Users on the internet rely on domain names to find brands, services, professionals and personal websites. Cybercriminals take advantage of the essential role that domain names play on the internet by registering names that appear related to existing domains or brands, with the intent of profiting from user mistakes. This is known as cybersquatting. The purpose of squatting domains is to confuse users into believing that the targeted brands (such as Netflix) own these domain names (such as netflix-payments[.]com) or to profit from users’ typing mistakes (such as whatsalpp[.]com for WhatsApp). While cybersquatting is not always malicious toward users, it is illegal in the U.S., and squatting domains are often used or repurposed for attacks.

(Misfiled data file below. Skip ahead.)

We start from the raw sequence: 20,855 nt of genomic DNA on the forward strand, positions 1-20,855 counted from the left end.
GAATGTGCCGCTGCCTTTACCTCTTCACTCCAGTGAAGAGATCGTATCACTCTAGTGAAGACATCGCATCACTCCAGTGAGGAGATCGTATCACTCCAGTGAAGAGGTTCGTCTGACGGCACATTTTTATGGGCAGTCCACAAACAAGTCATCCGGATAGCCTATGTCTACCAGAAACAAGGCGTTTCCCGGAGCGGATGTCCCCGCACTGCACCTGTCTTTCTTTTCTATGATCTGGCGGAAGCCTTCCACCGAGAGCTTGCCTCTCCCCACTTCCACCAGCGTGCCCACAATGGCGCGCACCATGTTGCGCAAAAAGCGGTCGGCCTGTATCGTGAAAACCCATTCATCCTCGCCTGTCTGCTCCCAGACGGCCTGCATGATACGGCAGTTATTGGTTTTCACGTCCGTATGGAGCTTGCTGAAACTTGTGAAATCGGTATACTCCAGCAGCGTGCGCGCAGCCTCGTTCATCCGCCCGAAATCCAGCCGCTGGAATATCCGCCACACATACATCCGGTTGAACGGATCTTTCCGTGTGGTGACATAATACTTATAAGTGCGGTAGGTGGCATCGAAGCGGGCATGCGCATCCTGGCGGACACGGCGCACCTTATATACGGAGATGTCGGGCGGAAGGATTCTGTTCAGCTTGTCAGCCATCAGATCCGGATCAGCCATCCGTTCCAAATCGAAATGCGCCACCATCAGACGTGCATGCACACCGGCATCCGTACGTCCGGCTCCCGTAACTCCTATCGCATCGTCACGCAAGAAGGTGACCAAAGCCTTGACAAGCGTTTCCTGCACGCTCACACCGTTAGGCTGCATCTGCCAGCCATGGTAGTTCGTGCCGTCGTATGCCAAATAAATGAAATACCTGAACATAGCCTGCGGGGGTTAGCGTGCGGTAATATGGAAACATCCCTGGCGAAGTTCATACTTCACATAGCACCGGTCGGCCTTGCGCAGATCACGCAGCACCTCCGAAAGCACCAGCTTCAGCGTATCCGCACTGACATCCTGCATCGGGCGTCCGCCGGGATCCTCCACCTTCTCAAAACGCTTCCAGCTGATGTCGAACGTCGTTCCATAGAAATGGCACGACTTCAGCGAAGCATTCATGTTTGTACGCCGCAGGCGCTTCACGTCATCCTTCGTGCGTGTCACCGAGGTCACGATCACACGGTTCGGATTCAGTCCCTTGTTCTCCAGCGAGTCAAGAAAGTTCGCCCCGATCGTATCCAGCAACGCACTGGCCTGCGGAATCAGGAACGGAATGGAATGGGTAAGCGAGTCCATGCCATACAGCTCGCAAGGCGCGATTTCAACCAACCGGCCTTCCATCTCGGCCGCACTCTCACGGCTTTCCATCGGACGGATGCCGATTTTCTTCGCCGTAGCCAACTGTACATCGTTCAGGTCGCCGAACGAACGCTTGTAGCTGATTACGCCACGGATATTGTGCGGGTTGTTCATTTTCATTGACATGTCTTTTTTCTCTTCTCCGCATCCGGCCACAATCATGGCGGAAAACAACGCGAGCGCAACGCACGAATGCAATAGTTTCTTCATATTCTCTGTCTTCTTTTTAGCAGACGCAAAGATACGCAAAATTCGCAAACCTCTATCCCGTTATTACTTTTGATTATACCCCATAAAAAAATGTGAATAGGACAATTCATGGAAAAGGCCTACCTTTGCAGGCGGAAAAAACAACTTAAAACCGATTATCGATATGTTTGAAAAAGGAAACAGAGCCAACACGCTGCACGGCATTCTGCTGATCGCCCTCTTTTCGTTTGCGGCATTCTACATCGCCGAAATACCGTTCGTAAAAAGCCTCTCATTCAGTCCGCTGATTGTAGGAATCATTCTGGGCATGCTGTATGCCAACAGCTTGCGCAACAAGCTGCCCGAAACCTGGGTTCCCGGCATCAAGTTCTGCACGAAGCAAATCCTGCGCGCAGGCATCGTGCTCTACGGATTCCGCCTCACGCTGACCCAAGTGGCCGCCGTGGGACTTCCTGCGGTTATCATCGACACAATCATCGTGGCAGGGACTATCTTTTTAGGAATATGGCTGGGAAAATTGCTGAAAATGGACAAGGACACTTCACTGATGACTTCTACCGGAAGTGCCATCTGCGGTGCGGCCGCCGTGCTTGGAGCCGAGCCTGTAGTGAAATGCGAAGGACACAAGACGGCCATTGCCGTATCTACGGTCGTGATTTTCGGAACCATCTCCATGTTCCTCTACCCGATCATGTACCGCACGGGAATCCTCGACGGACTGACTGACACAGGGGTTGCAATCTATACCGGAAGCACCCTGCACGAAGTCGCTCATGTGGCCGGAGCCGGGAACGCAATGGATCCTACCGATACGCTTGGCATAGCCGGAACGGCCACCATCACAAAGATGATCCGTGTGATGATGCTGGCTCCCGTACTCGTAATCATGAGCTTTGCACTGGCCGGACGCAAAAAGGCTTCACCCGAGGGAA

The Palo Alto Networks squatting detector system discovered that 13,857 squatting domains were registered in December 2019, an average of 450 per day. We found that 2,595 (18.59%) squatted domain names are malicious, often distributing malware or conducting phishing attacks, and 5,104 (36.57%) squatting domains we studied present a high risk to users visiting them, meaning they have evidence of association with malicious URLs within the domain or are utilizing bulletproof hosting.
Source: Palo Alto